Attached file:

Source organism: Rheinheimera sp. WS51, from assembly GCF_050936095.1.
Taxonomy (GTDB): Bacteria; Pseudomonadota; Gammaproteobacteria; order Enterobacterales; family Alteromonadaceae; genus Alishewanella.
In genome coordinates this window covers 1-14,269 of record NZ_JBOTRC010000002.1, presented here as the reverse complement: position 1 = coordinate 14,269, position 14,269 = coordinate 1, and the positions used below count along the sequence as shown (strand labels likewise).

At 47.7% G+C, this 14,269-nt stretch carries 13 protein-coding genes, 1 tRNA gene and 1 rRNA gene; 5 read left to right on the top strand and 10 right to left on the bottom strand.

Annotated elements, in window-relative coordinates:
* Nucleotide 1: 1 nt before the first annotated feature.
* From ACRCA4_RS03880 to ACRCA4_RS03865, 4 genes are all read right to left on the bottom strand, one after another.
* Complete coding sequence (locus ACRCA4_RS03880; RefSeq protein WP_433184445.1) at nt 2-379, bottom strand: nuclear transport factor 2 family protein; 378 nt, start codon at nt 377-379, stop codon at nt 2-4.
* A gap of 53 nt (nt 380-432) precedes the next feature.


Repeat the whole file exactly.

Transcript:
Source organism: Rheinheimera sp. WS51, from assembly GCF_050936095.1.
Taxonomy (GTDB): Bacteria; Pseudomonadota; Gammaproteobacteria; order Enterobacterales; family Alteromonadaceae; genus Alishewanella.
In genome coordinates this window covers 1-14,269 of record NZ_JBOTRC010000002.1, presented here as the reverse complement: position 1 = coordinate 14,269, position 14,269 = coordinate 1, and the positions used below count along the sequence as shown (strand labels likewise).

At 47.7% G+C, this 14,269-nt stretch carries 13 protein-coding genes, 1 tRNA gene and 1 rRNA gene; 5 read left to right on the top strand and 10 right to left on the bottom strand.

Annotated elements, in window-relative coordinates:
* Nucleotide 1: 1 nt before the first annotated feature.
* From ACRCA4_RS03880 to ACRCA4_RS03865, 4 genes are all read right to left on the bottom strand, one after another.
* Complete coding sequence (locus ACRCA4_RS03880; RefSeq protein WP_433184445.1) at nt 2-379, bottom strand: nuclear transport factor 2 family protein; 378 nt, start codon at nt 377-379, stop codon at nt 2-4.
* A gap of 53 nt (nt 380-432) precedes the next feature.